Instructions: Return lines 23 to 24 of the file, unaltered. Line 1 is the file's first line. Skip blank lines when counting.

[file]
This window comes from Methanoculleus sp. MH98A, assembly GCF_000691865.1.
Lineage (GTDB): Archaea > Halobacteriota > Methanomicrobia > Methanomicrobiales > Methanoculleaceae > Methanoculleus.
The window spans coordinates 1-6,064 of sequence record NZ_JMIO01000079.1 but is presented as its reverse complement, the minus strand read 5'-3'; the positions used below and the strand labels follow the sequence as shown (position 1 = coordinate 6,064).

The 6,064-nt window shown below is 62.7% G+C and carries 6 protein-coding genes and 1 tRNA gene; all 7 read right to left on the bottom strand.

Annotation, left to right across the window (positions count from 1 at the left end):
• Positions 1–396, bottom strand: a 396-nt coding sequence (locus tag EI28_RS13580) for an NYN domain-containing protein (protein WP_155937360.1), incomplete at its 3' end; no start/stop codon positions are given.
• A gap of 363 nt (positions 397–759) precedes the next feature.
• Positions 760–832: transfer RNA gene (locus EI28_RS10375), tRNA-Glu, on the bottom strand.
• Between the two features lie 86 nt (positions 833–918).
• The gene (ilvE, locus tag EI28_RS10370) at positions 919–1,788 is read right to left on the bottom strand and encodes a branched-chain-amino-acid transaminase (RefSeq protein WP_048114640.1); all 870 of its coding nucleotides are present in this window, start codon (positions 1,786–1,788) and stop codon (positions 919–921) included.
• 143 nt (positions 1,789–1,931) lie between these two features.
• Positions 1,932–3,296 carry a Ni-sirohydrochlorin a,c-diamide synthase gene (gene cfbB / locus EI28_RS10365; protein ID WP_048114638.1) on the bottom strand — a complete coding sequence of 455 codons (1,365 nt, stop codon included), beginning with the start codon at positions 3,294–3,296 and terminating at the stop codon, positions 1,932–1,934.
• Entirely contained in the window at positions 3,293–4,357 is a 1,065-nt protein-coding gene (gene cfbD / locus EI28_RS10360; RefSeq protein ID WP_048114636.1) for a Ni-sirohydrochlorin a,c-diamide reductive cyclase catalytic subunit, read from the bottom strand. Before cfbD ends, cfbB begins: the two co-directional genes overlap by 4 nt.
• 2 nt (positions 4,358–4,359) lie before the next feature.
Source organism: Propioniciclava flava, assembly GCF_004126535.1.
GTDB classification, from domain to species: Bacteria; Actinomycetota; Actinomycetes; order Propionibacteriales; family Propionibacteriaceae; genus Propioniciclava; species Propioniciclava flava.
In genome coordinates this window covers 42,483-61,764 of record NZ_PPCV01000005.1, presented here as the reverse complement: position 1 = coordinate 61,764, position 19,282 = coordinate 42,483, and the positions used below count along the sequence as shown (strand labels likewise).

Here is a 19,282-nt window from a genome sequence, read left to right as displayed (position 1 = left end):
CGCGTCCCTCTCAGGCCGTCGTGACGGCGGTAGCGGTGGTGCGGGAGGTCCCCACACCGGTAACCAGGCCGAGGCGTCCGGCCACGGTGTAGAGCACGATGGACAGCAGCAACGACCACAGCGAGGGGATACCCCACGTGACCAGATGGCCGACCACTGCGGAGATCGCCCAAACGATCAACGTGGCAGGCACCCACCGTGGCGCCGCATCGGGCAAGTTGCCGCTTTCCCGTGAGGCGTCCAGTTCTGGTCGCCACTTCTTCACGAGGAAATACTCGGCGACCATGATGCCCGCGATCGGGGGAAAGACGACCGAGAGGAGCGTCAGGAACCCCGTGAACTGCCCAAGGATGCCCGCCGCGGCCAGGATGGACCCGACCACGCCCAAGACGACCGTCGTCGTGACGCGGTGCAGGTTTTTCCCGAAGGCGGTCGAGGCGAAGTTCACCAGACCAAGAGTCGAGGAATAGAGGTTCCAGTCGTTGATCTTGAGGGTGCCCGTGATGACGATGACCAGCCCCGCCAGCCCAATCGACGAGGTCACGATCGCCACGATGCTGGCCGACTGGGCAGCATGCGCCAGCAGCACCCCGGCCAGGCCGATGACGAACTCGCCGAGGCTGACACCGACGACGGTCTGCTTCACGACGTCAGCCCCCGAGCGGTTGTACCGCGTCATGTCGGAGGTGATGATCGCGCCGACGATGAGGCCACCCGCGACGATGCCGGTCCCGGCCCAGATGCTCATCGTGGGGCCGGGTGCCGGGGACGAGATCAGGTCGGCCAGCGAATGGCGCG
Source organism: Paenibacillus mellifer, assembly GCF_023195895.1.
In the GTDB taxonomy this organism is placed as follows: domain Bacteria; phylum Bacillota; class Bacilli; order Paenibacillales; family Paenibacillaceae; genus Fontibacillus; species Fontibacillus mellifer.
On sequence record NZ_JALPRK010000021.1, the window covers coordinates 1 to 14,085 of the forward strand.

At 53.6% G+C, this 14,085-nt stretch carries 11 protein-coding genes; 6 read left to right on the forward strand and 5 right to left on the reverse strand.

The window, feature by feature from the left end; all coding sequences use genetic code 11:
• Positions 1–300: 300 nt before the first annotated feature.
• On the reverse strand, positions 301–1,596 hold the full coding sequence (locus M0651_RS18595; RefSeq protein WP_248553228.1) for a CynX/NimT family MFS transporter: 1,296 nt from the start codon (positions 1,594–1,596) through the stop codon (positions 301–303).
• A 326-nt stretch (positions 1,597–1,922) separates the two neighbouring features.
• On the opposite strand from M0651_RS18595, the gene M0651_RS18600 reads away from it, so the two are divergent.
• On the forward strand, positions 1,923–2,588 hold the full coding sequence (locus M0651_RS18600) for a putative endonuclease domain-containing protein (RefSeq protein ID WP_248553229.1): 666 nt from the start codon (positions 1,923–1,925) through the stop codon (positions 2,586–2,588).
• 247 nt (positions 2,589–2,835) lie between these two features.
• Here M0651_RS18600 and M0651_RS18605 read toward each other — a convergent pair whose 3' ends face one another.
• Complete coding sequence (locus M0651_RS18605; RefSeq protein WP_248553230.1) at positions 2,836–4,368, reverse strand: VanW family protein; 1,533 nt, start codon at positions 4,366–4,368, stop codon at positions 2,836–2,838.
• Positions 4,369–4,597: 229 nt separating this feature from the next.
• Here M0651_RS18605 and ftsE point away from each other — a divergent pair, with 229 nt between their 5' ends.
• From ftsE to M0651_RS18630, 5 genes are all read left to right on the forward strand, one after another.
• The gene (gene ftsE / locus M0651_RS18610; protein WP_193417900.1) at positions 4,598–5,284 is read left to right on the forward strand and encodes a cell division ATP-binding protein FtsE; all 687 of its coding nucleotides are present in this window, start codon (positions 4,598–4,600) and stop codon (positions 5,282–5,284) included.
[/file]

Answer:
At 53.6% G+C, this 14,085-nt stretch carries 11 protein-coding genes; 6 read left to right on the forward strand and 5 right to left on the reverse strand.

The window, feature by feature from the left end; all coding sequences use genetic code 11: